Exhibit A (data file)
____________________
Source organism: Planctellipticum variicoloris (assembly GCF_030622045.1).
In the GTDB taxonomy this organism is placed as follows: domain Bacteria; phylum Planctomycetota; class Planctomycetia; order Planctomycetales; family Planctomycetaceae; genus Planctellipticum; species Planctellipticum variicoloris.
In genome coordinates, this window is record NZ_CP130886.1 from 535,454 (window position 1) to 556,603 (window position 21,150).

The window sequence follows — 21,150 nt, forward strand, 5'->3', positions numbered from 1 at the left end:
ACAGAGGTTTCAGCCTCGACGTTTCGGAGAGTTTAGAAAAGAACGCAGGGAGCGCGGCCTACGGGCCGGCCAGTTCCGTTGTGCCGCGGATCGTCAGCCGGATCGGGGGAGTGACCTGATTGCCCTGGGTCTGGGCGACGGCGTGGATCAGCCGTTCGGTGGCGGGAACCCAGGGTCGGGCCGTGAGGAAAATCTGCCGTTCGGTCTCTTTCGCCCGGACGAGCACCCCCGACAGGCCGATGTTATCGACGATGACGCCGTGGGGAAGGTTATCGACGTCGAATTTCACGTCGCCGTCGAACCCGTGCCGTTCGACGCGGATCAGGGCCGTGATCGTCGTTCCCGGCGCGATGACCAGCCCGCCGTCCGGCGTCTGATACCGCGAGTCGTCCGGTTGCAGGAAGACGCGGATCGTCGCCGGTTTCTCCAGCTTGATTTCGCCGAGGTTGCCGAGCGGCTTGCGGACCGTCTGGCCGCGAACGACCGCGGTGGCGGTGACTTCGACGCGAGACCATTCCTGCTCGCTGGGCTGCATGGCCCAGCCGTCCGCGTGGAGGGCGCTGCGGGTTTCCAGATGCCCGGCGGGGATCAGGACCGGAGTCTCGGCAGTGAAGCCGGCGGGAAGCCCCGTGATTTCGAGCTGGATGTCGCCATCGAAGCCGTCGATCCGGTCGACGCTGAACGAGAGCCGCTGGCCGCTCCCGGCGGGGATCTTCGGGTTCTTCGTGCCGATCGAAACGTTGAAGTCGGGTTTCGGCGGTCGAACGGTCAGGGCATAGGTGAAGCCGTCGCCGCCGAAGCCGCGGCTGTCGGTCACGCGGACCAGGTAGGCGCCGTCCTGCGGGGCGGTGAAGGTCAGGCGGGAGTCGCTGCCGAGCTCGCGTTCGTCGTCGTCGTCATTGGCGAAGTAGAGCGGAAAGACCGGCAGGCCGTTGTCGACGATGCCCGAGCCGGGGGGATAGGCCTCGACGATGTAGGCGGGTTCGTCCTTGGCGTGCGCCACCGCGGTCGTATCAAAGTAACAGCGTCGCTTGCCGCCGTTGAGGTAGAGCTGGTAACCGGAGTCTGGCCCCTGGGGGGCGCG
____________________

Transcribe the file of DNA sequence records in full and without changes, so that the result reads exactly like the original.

Source organism: Planctellipticum variicoloris (assembly GCF_030622045.1).
In the GTDB taxonomy this organism is placed as follows: domain Bacteria; phylum Planctomycetota; class Planctomycetia; order Planctomycetales; family Planctomycetaceae; genus Planctellipticum; species Planctellipticum variicoloris.
In genome coordinates, this window is record NZ_CP130886.1 from 535,454 (window position 1) to 556,603 (window position 21,150).

The window sequence follows — 21,150 nt, forward strand, 5'->3', positions numbered from 1 at the left end:
ACAGAGGTTTCAGCCTCGACGTTTCGGAGAGTTTAGAAAAGAACGCAGGGAGCGCGGCCTACGGGCCGGCCAGTTCCGTTGTGCCGCGGATCGTCAGCCGGATCGGGGGAGTGACCTGATTGCCCTGGGTCTGGGCGACGGCGTGGATCAGCCGTTCGGTGGCGGGAACCCAGGGTCGGGCCGTGAGGAAAATCTGCCGTTCGGTCTCTTTCGCCCGGACGAGCACCCCCGACAGGCCGATGTTATCGACGATGACGCCGTGGGGAAGGTTATCGACGTCGAATTTCACGTCGCCGTCGAACCCGTGCCGTTCGACGCGGATCAGGGCCGTGATCGTCGTTCCCGGCGCGATGACCAGCCCGCCGTCCGGCGTCTGATACCGCGAGTCGTCCGGTTGCAGGAAGACGCGGATCGTCGCCGGTTTCTCCAGCTTGATTTCGCCGAGGTTGCCGAGCGGCTTGCGGACCGTCTGGCCGCGAACGACCGCGGTGGCGGTGACTTCGACGCGAGACCATTCCTGCTCGCTGGGCTGCATGGCCCAGCCGTCCGCGTGGAGGGCGCTGCGGGTTTCCAGATGCCCGGCGGGGATCAGGACCGGAGTCTCGGCAGTGAAGCCGGCGGGAAGCCCCGTGATTTCGAGCTGGATGTCGCCATCGAAGCCGTCGATCCGGTCGACGCTGAACGAGAGCCGCTGGCCGCTCCCGGCGGGGATCTTCGGGTTCTTCGTGCCGATCGAAACGTTGAAGTCGGGTTTCGGCGGTCGAACGGTCAGGGCATAGGTGAAGCCGTCGCCGCCGAAGCCGCGGCTGTCGGTCACGCGGACCAGGTAGGCGCCGTCCTGCGGGGCGGTGAAGGTCAGGCGGGAGTCGCTGCCGAGCTCGCGTTCGTCGTCGTCGTCATTGGCGAAGTAGAGCGGAAAGACCGGCAGGCCGTTGTCGACGATGCCCGAGCCGGGGGGATAGGCCTCGACGATGTAGGCGGGTTCGTCCTTGGCGTGCGCCACCGCGGTCGTATCAAAGTAACAGCGTCGCTTGCCGCCGTTGAGGTAGAGCTGGTAACCGGAGTCTGGCCCCTGGGGGGCGCG